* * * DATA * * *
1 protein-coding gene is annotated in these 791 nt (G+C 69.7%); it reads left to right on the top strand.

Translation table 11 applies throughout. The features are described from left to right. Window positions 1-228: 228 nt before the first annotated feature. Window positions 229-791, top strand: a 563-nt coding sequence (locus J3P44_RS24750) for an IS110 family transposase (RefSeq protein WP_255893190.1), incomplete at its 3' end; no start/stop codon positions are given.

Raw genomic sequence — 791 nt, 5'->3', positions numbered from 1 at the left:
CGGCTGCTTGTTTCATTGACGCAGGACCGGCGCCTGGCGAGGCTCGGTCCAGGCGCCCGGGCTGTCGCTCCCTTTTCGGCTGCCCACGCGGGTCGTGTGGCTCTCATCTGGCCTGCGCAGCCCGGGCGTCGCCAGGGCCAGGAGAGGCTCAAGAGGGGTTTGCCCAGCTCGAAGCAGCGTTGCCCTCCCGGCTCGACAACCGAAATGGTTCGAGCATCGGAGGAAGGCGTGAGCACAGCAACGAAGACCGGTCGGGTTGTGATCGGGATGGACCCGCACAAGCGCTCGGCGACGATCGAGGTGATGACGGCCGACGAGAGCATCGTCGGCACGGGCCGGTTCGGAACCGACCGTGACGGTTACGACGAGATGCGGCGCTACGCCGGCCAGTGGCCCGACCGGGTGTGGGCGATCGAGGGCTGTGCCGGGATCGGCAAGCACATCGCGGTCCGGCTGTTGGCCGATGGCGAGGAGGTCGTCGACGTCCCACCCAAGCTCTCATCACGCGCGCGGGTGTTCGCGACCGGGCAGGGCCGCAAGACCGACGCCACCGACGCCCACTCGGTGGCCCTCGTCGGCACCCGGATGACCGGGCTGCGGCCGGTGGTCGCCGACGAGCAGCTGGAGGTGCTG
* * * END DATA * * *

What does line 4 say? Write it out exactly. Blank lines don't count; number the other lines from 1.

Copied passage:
CGGCTGCTTGTTTCATTGACGCAGGACCGGCGCCTGGCGAGGCTCGGTCCAGGCGCCCGGGCTGTCGCTCCCTTTTCGGCTGCCCACGCGGGTCGTGTGGCTCTCATCTGGCCTGCGCAGCCCGGGCGTCGCCAGGGCCAGGAGAGGCTCAAGAGGGGTTTGCCCAGCTCGAAGCAGCGTTGCCCTCCCGGCTCGACAACCGAAATGGTTCGAGCATCGGAGGAAGGCGTGAGCACAGCAACGAAGACCGGTCGGGTTGTGATCGGGATGGACCCGCACAAGCGCTCGGCGACGATCGAGGTGATGACGGCCGACGAGAGCATCGTCGGCACGGGCCGGTTCGGAACCGACCGTGACGGTTACGACGAGATGCGGCGCTACGCCGGCCAGTGGCCCGACCGGGTGTGGGCGATCGAGGGCTGTGCCGGGATCGGCAAGCACATCGCGGTCCGGCTGTTGGCCGATGGCGAGGAGGTCGTCGACGTCCCACCCAAGCTCTCATCACGCGCGCGGGTGTTCGCGACCGGGCAGGGCCGCAAGACCGACGCCACCGACGCCCACTCGGTGGCCCTCGTCGGCACCCGGATGACCGGGCTGCGGCCGGTGGTCGCCGACGAGCAGCTGGAGGTGCTG